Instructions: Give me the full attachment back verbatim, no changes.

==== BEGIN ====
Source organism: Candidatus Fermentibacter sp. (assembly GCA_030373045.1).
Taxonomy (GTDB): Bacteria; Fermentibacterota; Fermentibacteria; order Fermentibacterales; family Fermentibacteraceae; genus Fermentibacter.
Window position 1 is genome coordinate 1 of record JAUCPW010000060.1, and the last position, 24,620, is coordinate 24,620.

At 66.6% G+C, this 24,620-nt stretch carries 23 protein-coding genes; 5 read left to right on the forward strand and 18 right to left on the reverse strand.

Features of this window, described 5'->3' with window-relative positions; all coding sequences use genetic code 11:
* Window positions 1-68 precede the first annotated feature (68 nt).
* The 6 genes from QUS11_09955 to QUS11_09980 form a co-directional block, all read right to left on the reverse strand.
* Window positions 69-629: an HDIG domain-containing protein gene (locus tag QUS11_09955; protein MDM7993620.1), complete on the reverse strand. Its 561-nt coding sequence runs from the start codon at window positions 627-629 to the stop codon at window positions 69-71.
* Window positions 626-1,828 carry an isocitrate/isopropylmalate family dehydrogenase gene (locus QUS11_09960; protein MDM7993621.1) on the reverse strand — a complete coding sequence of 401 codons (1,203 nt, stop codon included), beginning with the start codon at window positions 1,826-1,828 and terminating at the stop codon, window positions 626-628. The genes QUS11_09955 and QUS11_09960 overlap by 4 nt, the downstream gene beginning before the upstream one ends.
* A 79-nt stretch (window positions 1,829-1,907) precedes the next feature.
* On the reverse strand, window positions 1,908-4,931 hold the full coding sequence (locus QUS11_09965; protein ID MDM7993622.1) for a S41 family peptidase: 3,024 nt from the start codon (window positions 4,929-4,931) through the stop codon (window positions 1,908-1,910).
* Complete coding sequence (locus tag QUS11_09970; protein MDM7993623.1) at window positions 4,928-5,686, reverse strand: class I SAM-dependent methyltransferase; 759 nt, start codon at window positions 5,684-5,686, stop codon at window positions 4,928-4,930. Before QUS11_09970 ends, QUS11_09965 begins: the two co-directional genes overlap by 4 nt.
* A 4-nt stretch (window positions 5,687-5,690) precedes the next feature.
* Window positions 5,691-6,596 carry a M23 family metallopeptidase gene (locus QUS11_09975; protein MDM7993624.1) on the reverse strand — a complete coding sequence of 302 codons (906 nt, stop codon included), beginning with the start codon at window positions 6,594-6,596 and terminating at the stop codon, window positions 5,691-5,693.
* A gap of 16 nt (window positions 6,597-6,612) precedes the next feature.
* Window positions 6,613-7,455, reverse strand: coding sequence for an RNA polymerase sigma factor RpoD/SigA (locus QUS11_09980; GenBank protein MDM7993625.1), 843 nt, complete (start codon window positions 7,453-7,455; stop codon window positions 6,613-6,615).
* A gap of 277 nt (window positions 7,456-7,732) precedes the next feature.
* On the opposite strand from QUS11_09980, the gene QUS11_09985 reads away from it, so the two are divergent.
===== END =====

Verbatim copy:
Source organism: Candidatus Fermentibacter sp. (assembly GCA_030373045.1).
Taxonomy (GTDB): Bacteria; Fermentibacterota; Fermentibacteria; order Fermentibacterales; family Fermentibacteraceae; genus Fermentibacter.
Window position 1 is genome coordinate 1 of record JAUCPW010000060.1, and the last position, 24,620, is coordinate 24,620.

At 66.6% G+C, this 24,620-nt stretch carries 23 protein-coding genes; 5 read left to right on the forward strand and 18 right to left on the reverse strand.

Features of this window, described 5'->3' with window-relative positions; all coding sequences use genetic code 11:
* Window positions 1-68 precede the first annotated feature (68 nt).
* The 6 genes from QUS11_09955 to QUS11_09980 form a co-directional block, all read right to left on the reverse strand.
* Window positions 69-629: an HDIG domain-containing protein gene (locus tag QUS11_09955; protein MDM7993620.1), complete on the reverse strand. Its 561-nt coding sequence runs from the start codon at window positions 627-629 to the stop codon at window positions 69-71.
* Window positions 626-1,828 carry an isocitrate/isopropylmalate family dehydrogenase gene (locus QUS11_09960; protein MDM7993621.1) on the reverse strand — a complete coding sequence of 401 codons (1,203 nt, stop codon included), beginning with the start codon at window positions 1,826-1,828 and terminating at the stop codon, window positions 626-628. The genes QUS11_09955 and QUS11_09960 overlap by 4 nt, the downstream gene beginning before the upstream one ends.
* A 79-nt stretch (window positions 1,829-1,907) precedes the next feature.
* On the reverse strand, window positions 1,908-4,931 hold the full coding sequence (locus QUS11_09965; protein ID MDM7993622.1) for a S41 family peptidase: 3,024 nt from the start codon (window positions 4,929-4,931) through the stop codon (window positions 1,908-1,910).
* Complete coding sequence (locus tag QUS11_09970; protein MDM7993623.1) at window positions 4,928-5,686, reverse strand: class I SAM-dependent methyltransferase; 759 nt, start codon at window positions 5,684-5,686, stop codon at window positions 4,928-4,930. Before QUS11_09970 ends, QUS11_09965 begins: the two co-directional genes overlap by 4 nt.
* A 4-nt stretch (window positions 5,687-5,690) precedes the next feature.
* Window positions 5,691-6,596 carry a M23 family metallopeptidase gene (locus QUS11_09975; protein MDM7993624.1) on the reverse strand — a complete coding sequence of 302 codons (906 nt, stop codon included), beginning with the start codon at window positions 6,594-6,596 and terminating at the stop codon, window positions 5,691-5,693.
* A gap of 16 nt (window positions 6,597-6,612) precedes the next feature.
* Window positions 6,613-7,455, reverse strand: coding sequence for an RNA polymerase sigma factor RpoD/SigA (locus QUS11_09980; GenBank protein MDM7993625.1), 843 nt, complete (start codon window positions 7,453-7,455; stop codon window positions 6,613-6,615).
* A gap of 277 nt (window positions 7,456-7,732) precedes the next feature.
* On the opposite strand from QUS11_09980, the gene QUS11_09985 reads away from it, so the two are divergent.